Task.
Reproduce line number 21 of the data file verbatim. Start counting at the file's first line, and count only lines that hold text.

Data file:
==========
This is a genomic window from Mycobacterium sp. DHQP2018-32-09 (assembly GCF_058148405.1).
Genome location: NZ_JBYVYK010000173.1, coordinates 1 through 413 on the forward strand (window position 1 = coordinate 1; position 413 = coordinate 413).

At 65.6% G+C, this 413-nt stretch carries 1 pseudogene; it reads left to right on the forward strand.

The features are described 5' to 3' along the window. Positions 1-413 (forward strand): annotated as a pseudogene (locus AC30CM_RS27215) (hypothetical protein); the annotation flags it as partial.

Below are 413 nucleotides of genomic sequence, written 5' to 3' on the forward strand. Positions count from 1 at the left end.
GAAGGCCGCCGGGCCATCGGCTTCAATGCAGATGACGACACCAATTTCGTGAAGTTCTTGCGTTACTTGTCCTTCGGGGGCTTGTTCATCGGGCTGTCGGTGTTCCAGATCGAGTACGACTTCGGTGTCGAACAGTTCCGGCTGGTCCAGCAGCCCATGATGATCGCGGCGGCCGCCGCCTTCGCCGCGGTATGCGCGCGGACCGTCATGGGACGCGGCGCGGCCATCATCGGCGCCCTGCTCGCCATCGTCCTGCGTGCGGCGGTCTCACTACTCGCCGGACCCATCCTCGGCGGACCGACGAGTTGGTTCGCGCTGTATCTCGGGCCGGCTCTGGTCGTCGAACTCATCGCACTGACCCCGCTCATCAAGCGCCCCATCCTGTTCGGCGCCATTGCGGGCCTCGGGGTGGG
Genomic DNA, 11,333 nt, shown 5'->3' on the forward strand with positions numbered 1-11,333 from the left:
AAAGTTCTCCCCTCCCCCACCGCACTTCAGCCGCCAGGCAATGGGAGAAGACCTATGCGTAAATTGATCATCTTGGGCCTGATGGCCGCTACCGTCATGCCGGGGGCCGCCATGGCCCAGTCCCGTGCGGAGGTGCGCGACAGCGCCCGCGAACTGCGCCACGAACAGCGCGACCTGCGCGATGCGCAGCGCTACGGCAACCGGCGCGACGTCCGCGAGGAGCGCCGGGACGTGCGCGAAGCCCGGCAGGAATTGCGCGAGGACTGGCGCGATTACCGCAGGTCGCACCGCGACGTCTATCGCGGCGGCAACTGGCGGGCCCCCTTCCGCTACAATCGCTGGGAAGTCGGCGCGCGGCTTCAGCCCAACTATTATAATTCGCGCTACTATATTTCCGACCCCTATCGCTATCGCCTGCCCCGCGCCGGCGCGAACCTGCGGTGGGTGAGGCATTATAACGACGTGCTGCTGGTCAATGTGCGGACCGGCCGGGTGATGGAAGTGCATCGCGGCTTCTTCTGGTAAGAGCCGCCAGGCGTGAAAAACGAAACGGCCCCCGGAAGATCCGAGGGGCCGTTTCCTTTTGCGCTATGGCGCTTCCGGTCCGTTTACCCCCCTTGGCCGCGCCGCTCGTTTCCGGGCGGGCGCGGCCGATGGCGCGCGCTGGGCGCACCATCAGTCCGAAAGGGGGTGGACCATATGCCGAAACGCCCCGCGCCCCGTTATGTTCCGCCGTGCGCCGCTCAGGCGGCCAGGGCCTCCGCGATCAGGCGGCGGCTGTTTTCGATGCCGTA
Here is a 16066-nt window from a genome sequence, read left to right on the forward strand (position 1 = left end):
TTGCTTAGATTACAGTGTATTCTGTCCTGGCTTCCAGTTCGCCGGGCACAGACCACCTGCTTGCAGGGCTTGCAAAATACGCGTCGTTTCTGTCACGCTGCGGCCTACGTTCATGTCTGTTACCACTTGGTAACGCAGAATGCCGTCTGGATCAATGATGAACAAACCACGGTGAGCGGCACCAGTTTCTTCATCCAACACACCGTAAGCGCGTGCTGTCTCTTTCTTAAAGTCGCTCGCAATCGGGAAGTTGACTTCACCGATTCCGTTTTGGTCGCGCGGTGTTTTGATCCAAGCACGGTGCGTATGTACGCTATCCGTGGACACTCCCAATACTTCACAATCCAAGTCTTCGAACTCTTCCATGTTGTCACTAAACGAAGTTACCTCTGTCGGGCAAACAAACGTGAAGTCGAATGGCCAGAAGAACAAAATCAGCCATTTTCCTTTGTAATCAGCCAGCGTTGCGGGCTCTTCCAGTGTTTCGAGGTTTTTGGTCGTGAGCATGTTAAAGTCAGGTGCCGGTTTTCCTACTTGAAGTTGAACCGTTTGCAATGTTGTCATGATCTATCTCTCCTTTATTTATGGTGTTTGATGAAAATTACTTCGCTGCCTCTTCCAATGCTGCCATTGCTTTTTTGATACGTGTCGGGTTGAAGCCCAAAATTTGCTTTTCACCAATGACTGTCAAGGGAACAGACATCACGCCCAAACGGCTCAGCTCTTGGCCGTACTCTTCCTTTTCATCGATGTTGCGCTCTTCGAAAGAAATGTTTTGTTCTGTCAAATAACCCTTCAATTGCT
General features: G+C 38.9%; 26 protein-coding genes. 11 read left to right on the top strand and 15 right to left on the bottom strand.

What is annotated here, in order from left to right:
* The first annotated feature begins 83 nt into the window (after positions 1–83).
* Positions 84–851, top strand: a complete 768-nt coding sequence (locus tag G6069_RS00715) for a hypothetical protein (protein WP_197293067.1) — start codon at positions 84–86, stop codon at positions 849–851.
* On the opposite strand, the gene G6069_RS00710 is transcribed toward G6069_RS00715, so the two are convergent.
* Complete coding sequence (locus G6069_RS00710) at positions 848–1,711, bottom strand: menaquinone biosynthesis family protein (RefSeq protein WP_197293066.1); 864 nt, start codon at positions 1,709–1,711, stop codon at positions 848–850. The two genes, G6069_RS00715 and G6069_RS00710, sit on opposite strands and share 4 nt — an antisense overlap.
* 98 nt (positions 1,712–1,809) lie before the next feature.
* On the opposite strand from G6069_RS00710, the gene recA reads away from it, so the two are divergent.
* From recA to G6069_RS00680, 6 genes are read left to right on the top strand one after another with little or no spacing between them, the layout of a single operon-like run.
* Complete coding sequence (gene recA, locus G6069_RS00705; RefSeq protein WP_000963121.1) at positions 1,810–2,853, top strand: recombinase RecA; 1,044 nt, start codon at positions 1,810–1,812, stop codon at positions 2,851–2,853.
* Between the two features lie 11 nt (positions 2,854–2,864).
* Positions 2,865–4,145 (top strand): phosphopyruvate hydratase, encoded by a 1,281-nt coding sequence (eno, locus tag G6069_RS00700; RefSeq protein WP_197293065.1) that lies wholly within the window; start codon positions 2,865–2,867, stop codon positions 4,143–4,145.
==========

* Between the two features lie 11 nt (positions 2,854–2,864).